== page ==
Creating a Popup in a Cairngorm Architecture

Often I see this question coming up:

“How should I best create a popup in my Cairngorm application?”

I think of creating a popup control as something only views should be concerned about. It’s like creating other view components, managing states of view components or effects. Therefore this question isn’t just about creating popups, instead it’s about how to invoke methods that belong to the view. (BTW: I often hear from our User Experience team that they try to prevent popups where possible)


First and foremost, I’d try to let your views directly call a method that dispatches a popup.
However, most of the use cases that came up when questions like the above have been asked are slightly more complex. Users for example want to create a popup in a completely different part of the application. Or they receive an asynchronous remote service response, only want to react to the user with a popup at that point in time and work in a context where no view references are available, such as a typical Cairngorm Command.
Some users have created the code needed for creating a popup directly in the result method of a command or in a model object that’s been called by the result method of a command.
Sticking to my above rule; that only views should be concerned about popups, I think both solutions are not the optimal approach. A command should just be an encapsulated request to your model and a model itself should also not be concerned about any UI behavior. I’d argue we need to tell the model about the state change that has just occurred in your application, but in a model context. For example you might set a loggedIn property on a Login model object to true in order to signal that the login process was successful after a positive remote service response.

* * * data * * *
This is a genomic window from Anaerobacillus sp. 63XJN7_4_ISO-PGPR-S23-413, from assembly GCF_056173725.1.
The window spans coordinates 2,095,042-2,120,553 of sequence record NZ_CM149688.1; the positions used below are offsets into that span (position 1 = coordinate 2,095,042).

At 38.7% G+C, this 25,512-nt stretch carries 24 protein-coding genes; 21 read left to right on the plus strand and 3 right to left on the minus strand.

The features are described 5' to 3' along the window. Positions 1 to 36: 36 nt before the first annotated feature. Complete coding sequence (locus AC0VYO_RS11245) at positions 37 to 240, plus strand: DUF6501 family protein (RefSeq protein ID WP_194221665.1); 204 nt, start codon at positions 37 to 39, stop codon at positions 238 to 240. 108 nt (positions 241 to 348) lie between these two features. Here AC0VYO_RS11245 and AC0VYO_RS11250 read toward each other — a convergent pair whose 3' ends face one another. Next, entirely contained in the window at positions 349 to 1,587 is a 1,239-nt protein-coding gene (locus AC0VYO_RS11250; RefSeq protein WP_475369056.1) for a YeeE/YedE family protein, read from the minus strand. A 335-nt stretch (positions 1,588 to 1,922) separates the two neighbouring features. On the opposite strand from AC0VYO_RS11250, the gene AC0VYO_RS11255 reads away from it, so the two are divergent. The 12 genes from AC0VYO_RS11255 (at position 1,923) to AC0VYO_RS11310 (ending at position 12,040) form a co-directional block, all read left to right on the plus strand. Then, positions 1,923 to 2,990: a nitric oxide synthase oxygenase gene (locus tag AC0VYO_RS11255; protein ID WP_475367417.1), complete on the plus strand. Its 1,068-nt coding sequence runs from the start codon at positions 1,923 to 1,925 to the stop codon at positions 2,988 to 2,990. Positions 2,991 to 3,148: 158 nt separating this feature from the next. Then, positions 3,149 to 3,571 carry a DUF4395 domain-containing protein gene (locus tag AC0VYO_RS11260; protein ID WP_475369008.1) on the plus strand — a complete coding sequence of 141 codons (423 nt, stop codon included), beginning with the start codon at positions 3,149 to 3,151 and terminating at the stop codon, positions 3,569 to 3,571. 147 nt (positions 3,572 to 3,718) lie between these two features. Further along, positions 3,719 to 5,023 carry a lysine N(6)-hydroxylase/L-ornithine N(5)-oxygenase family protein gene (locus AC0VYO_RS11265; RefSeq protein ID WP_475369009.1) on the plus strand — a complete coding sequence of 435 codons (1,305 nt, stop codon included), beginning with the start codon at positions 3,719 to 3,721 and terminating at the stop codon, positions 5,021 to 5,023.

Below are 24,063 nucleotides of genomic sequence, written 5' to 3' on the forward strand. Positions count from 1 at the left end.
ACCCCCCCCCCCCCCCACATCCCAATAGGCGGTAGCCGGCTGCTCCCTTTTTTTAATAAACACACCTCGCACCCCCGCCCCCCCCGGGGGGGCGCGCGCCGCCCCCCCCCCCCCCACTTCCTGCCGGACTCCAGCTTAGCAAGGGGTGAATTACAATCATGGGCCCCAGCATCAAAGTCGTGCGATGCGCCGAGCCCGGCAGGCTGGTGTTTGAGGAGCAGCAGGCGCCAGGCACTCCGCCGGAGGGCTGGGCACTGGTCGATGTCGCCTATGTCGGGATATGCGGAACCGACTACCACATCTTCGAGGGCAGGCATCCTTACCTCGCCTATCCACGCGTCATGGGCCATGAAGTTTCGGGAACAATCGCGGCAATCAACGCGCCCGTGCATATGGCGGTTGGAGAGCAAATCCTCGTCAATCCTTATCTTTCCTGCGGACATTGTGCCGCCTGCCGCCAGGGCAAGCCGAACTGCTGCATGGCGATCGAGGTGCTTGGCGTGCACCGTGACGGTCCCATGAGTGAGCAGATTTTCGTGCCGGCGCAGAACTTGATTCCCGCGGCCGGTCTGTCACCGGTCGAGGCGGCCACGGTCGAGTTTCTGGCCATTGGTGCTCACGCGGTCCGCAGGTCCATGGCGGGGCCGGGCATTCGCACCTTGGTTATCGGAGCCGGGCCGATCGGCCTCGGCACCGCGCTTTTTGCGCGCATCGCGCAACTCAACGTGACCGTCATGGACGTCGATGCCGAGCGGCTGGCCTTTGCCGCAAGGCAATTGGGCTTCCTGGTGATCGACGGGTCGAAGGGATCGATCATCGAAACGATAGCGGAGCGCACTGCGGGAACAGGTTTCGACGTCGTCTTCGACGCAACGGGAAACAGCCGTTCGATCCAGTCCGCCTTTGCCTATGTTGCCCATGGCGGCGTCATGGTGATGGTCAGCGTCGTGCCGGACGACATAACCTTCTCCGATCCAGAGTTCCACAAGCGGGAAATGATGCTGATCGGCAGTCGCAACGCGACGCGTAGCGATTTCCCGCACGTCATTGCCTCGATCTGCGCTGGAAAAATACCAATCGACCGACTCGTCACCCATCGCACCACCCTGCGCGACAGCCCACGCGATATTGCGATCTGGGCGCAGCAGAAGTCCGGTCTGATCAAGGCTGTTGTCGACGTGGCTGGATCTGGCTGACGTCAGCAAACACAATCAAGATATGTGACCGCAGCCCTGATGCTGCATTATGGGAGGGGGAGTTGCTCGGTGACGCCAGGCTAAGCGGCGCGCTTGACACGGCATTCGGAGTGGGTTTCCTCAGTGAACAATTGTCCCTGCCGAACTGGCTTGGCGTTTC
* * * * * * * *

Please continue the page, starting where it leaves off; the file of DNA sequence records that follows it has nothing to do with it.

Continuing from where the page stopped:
So, how can our views react to that state change in our model?
In a typical Cairngorm application, we may bind UI controls to properties of our model objects. But for creating a Popup control, there’s no UI component where we can bind to. How do we best let a view invoke a view related method after a certain state change in our model occurred?
Let’s take a step by step approach using a very simple Cairngorm application, that retrieves a list of employees and displays them in a popup after successful retrieval.
Please do ask your UX team if something like this is really a good idea in a real world application. For the sake of this example we don’t care about the user experience here!
This step by step tutorial will walk you through the relevant parts. You can see and download (via right click > View Source) the complete application here. Let’s go:
Dispatch a Cairngorm Event.
Let the view dispatch a user gesture via a Cairngorm Event in order to trigger the remote service:
On a mx:Button’s click event, the getEmployees method dispatches the Cairngorm event:
Excerpt from GetEmployeesCommand.as:

private function getEmployees() : void
{
var event : GetEmployeesEvent = new GetEmployeesEvent();
event.employees = model.employees;
CairngormEventDispatcher.getInstance().dispatchEvent( event );
}

Call and handle the remote service and modify your model.